Electron tube and semiconductor applications, in alloys for electrical contacts, as catalyst; possibly in high tempereture thermocouples and to improve the workability of tungsten and molybdenum alloys; plating jewelry, medical instruments, high vac equipment, mirror backings.
Small quantities of rhenium are alloyed with iron to form steel that is both hard and resistantto wear and high-temperatures. Because of its high melting point, rhenium is used inmany applications where long-wearing, high-temperature electrical components are required,such as electrical contacts and switches and high-temperature thermocouples. This physicalquality makes rhenium alloys ideal for use in rocket and missile engines. It is also used to formthe filaments in photographic flash lamps.
Rhenium’s isotope (187Re) has a very long half-life and decays by both beta and alpharadiation at a very steady rate. This factor makes it useful as a standard to measure the age ofthe universe.
Rhenium, 1% on 2.5mm alumina spheres is a heterogeneous catalyst used in synthetic chemistry. It is also tested for ammonia synthesis.
Among the compounds that can be formed with rhenium are sulfides, fluorides, chlorides, bromides, iodides, and oxides. Rhenium(VII) oxide, Re2O7, is the most stable oxide of rhenium. It is formed from rhenium metal powder or other rhenium oxides in dry air or an oxygen atmosphere above 350° °C. Re2O7 is readily soluble in water, forming perrhenic acid, HReO4, which forms salts (MReO4) such as ammonium perrhenate (NH4ReO4). This is an important starting material, which can be reduced to Re metal and used for the production of many other rhenium compounds. Rhenium can also form organometallic compounds such as carbonyls (e.g., Re2(CO)10 and organorhenium compounds such as hexamethylrhenium, Re(CH3)6.
Metallic element, atomic number 75, group VIIB of the periodic table, aw 186.207; valences = ?1, 1 through 7; 4, 6, and 7 are most common, the last being the most stable. There are two isotopes.
A rare silvery transition metal that usually occurs naturally with molybdenum (it is extracted from flue dust in molybdenum smelters). The metal is chemically similar to manganese and is used in alloys and catalysts. Symbol: Re; m.p. 3180°C; b.p. 5630°C; r.d. 21.02 (20°C); p.n. 75; r.a.m. 186.207.
rhenium: Symbol Re. A silvery white metallic transition element;a.n. 75; r.a.m. 186.2; r.d. 20.53; m.p.3180°C; b.p. 5627 (estimated)°C. Theelement is obtained as a by-productin refining molybdenum, and is usedin certain alloys (e.g. rhenium–molybdenum alloys are superconducting).The element forms a numberof complexes with oxidationstates in the range 1–7. It was discoveredby Walter Noddack (1893–1960)and Ida Tacke (1896–1978) in 1925.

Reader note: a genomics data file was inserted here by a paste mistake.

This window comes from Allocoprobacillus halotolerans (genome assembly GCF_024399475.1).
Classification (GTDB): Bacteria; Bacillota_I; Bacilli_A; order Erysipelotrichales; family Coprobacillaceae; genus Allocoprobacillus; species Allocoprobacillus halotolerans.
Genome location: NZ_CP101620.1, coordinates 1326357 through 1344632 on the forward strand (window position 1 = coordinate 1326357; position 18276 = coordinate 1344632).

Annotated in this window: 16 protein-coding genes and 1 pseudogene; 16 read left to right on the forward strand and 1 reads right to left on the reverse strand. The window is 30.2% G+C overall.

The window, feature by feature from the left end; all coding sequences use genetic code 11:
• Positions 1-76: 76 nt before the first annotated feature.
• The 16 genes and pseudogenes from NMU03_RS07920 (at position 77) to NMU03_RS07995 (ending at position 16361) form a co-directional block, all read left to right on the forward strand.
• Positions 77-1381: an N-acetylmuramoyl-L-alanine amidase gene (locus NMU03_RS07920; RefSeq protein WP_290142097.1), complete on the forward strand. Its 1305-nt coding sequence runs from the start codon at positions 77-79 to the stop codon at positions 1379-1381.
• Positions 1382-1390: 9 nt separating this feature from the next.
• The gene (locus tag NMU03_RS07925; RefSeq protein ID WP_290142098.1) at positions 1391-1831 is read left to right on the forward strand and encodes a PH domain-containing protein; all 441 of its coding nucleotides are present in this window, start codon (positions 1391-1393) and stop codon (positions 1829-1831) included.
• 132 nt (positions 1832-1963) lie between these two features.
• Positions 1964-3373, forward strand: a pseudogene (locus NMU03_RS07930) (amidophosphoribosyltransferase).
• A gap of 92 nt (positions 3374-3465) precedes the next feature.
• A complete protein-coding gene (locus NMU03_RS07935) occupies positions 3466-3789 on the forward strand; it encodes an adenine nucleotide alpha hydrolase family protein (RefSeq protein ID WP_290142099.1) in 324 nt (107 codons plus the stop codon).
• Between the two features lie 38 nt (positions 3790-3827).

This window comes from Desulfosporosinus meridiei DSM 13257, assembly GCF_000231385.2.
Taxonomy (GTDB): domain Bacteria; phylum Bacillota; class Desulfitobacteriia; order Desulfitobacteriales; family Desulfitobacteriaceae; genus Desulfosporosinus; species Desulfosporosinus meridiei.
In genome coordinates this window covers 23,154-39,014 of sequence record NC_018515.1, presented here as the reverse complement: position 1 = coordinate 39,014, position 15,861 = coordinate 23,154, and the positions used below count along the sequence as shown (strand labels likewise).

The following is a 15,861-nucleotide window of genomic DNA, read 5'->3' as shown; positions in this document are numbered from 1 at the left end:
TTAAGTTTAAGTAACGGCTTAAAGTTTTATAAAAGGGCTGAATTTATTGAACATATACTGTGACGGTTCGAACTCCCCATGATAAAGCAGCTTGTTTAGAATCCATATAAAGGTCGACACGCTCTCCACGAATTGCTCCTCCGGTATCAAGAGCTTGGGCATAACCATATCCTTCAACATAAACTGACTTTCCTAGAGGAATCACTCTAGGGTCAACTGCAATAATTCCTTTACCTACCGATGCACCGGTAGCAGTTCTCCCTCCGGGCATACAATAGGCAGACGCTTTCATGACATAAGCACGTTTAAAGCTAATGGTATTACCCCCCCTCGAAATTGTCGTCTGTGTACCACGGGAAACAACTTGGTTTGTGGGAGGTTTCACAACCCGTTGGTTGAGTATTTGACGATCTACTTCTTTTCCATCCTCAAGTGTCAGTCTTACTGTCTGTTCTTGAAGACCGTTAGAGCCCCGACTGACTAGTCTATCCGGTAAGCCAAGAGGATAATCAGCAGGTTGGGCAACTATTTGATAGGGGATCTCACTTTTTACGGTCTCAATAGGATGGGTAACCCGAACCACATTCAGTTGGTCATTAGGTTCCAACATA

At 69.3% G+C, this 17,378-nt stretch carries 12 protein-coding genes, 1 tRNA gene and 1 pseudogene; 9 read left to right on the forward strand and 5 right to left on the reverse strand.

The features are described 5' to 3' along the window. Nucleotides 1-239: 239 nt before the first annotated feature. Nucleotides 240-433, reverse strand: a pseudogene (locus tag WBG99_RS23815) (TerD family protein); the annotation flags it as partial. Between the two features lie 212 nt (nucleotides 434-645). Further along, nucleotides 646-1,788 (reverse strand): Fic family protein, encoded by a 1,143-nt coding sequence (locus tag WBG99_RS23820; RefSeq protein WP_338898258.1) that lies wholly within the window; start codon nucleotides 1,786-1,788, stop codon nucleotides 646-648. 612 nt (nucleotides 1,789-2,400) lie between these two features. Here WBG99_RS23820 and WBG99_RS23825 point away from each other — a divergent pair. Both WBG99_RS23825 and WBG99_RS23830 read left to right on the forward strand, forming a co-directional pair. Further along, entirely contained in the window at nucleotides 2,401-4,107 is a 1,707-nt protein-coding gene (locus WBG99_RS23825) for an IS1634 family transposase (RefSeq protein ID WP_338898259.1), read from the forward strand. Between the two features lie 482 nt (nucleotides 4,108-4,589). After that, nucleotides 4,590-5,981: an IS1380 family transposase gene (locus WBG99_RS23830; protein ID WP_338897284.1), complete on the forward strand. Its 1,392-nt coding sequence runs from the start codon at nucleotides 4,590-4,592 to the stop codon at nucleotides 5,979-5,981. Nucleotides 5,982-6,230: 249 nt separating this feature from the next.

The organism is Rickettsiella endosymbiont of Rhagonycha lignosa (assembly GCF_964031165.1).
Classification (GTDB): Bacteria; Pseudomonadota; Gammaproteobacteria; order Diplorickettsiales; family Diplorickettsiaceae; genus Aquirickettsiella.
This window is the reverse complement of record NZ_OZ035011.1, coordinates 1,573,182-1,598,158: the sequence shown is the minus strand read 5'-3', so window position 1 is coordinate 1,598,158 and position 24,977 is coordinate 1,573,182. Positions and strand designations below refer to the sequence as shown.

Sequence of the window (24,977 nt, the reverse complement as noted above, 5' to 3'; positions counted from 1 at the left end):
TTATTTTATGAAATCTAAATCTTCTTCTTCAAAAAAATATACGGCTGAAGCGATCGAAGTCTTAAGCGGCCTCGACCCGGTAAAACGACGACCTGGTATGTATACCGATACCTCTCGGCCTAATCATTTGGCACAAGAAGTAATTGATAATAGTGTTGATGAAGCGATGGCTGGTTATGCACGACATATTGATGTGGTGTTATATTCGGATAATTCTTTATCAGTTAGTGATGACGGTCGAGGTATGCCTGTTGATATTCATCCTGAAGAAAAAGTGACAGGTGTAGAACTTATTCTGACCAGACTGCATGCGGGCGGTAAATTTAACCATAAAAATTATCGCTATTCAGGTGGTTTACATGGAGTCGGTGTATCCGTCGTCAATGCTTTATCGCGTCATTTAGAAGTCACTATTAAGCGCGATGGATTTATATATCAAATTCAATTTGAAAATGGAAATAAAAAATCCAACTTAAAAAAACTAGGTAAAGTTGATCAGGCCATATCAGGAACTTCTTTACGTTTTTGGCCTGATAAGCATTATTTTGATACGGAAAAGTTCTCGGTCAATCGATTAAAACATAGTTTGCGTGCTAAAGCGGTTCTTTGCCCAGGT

Flammable in powder form.
Rhenium is flammable in powder form. Rhenium dust and powder and many of its compoundsare toxic when inhaled or ingested.
Flammability and Explosibility
The outstanding properties of rhenium and rhenium alloys suggest their use in many specialized applications.Rhenium vs. tungsten thermocouples can be used for temperature measurement and control to approximately 2200 C, whereas previous thermocouple use was limited to temperatures below 1750 C. Indeed, 74% W 26% Re vs. W thermocouples can be used to temperatures of at least 2750 C with a high emf output ensuring accurate precise temperature measurements with excellent reproducibility and reliability.
Rhenium is now widely used for filaments for mass spectrographs and for ion gauges for measuring high vacuum. Its ductility, chemical properties, including the fact that it does not react with carbon to form a carbide, and its emission characteristics make it superior to tungsten for these applications.
Rhenium has received considerable acclaim as an electrical contact material. It possesses excellent resistance to wear as well as arc erosion. Furthermore, the contact resistance of rhenium is extremely stable because of its good corrosion resistance in addition to the fact that possible formation of an oxide film on the contacts would not cause any appreciable change in the contact resistance since the resistivity of the oxide is almost the same as that of the metal. Extensive tests for some types of make-andbreak switching contacts has shown rhenium to have 20 times the life of platinum palladium contacts currently in use.
- 010-82848833 400-666-7788
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- Rhenium(IV)oxide,99.9%(metalsbasis),Rhenium(IV)oxidedihydrate(99.9%-Re),RHENIUM(IV) OXIDE, 99.995%
- Rhenium standard solution, 1 mg/ml Re in water, for AAS
- SILVER(I) PERRHENATE
- RHENIUM PENTACARBONYL CHLORIDE
- rhenium(i) pentacarbonyl bromide
- RHENIUM(III) CHLORIDE
- Rhenium (Ⅶ)oxide,RHENIUM (VII) OXIDE 99%,Rhenium(VII)oxide(99.99%-Re)PURATREM,RHENIUM(VII) OXIDE (RE2O7),RHENIUM(VII) OXIDE, 99.9+%,RHENIUM(VII) OXIDE, 99.995%
- rhenium disulphide
- rhenium pentabromide
- RHENIUM CARBONYL
- SODIUM PERRHENATE
- Potassium perrhenate
- TETRABUTYLAMMONIUM PERRHENATE